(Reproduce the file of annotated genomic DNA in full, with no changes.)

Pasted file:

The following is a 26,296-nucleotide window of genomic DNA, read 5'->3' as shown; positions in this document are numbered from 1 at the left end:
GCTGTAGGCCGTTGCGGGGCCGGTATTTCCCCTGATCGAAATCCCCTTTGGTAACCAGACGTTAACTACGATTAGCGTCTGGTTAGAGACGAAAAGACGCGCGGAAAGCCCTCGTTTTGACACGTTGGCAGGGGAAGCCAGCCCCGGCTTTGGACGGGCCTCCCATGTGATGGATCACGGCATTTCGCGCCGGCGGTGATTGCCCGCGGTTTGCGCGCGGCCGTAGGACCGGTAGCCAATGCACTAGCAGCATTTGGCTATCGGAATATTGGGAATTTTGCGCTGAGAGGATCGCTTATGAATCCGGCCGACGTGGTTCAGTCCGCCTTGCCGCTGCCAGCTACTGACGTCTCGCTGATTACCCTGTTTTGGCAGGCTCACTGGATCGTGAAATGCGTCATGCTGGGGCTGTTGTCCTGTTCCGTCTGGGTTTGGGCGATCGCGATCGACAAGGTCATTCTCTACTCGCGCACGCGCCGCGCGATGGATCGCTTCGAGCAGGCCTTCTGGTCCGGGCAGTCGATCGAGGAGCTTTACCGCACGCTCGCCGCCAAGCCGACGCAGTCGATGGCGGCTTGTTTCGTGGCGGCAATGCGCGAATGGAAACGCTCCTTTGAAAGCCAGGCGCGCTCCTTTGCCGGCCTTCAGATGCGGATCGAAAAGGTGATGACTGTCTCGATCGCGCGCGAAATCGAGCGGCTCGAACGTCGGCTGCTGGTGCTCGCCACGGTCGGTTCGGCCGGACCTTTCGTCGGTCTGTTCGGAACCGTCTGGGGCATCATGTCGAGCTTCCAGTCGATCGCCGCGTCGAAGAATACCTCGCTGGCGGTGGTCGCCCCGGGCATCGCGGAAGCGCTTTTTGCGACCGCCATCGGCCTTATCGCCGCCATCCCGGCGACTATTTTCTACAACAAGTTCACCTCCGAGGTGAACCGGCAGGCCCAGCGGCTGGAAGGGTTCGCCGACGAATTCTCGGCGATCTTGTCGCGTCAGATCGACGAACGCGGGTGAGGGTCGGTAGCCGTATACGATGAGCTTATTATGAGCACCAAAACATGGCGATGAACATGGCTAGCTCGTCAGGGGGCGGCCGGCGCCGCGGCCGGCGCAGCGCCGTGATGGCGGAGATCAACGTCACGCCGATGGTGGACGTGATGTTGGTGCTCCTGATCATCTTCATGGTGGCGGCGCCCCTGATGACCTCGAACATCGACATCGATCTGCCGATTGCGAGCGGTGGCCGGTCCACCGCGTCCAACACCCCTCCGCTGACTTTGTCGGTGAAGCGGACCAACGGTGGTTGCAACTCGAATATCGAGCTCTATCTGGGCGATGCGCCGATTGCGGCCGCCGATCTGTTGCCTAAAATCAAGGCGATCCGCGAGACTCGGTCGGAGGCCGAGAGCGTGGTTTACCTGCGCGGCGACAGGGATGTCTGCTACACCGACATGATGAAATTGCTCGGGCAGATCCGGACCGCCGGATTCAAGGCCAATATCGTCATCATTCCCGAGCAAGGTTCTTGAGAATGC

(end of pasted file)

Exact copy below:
The following is a 26,296-nucleotide window of genomic DNA, read 5'->3' as shown; positions in this document are numbered from 1 at the left end:
GCTGTAGGCCGTTGCGGGGCCGGTATTTCCCCTGATCGAAATCCCCTTTGGTAACCAGACGTTAACTACGATTAGCGTCTGGTTAGAGACGAAAAGACGCGCGGAAAGCCCTCGTTTTGACACGTTGGCAGGGGAAGCCAGCCCCGGCTTTGGACGGGCCTCCCATGTGATGGATCACGGCATTTCGCGCCGGCGGTGATTGCCCGCGGTTTGCGCGCGGCCGTAGGACCGGTAGCCAATGCACTAGCAGCATTTGGCTATCGGAATATTGGGAATTTTGCGCTGAGAGGATCGCTTATGAATCCGGCCGACGTGGTTCAGTCCGCCTTGCCGCTGCCAGCTACTGACGTCTCGCTGATTACCCTGTTTTGGCAGGCTCACTGGATCGTGAAATGCGTCATGCTGGGGCTGTTGTCCTGTTCCGTCTGGGTTTGGGCGATCGCGATCGACAAGGTCATTCTCTACTCGCGCACGCGCCGCGCGATGGATCGCTTCGAGCAGGCCTTCTGGTCCGGGCAGTCGATCGAGGAGCTTTACCGCACGCTCGCCGCCAAGCCGACGCAGTCGATGGCGGCTTGTTTCGTGGCGGCAATGCGCGAATGGAAACGCTCCTTTGAAAGCCAGGCGCGCTCCTTTGCCGGCCTTCAGATGCGGATCGAAAAGGTGATGACTGTCTCGATCGCGCGCGAAATCGAGCGGCTCGAACGTCGGCTGCTGGTGCTCGCCACGGTCGGTTCGGCCGGACCTTTCGTCGGTCTGTTCGGAACCGTCTGGGGCATCATGTCGAGCTTCCAGTCGATCGCCGCGTCGAAGAATACCTCGCTGGCGGTGGTCGCCCCGGGCATCGCGGAAGCGCTTTTTGCGACCGCCATCGGCCTTATCGCCGCCATCCCGGCGACTATTTTCTACAACAAGTTCACCTCCGAGGTGAACCGGCAGGCCCAGCGGCTGGAAGGGTTCGCCGACGAATTCTCGGCGATCTTGTCGCGTCAGATCGACGAACGCGGGTGAGGGTCGGTAGCCGTATACGATGAGCTTATTATGAGCACCAAAACATGGCGATGAACATGGCTAGCTCGTCAGGGGGCGGCCGGCGCCGCGGCCGGCGCAGCGCCGTGATGGCGGAGATCAACGTCACGCCGATGGTGGACGTGATGTTGGTGCTCCTGATCATCTTCATGGTGGCGGCGCCCCTGATGACCTCGAACATCGACATCGATCTGCCGATTGCGAGCGGTGGCCGGTCCACCGCGTCCAACACCCCTCCGCTGACTTTGTCGGTGAAGCGGACCAACGGTGGTTGCAACTCGAATATCGAGCTCTATCTGGGCGATGCGCCGATTGCGGCCGCCGATCTGTTGCCTAAAATCAAGGCGATCCGCGAGACTCGGTCGGAGGCCGAGAGCGTGGTTTACCTGCGCGGCGACAGGGATGTCTGCTACACCGACATGATGAAATTGCTCGGGCAGATCCGGACCGCCGGATTCAAGGCCAATATCGTCATCATTCCCGAGCAAGGTTCTTGAGAATGC